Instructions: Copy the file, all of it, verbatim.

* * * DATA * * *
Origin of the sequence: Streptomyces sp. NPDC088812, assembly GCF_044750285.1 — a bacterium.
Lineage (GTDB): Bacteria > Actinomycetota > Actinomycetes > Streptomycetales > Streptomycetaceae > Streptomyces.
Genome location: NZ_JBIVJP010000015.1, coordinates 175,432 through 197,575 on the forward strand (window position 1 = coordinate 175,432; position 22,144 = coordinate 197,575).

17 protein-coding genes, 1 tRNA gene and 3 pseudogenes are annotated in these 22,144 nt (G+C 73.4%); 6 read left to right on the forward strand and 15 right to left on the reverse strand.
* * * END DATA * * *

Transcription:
Origin of the sequence: Streptomyces sp. NPDC088812, assembly GCF_044750285.1 — a bacterium.
Lineage (GTDB): Bacteria > Actinomycetota > Actinomycetes > Streptomycetales > Streptomycetaceae > Streptomyces.
Genome location: NZ_JBIVJP010000015.1, coordinates 175,432 through 197,575 on the forward strand (window position 1 = coordinate 175,432; position 22,144 = coordinate 197,575).

17 protein-coding genes, 1 tRNA gene and 3 pseudogenes are annotated in these 22,144 nt (G+C 73.4%); 6 read left to right on the forward strand and 15 right to left on the reverse strand.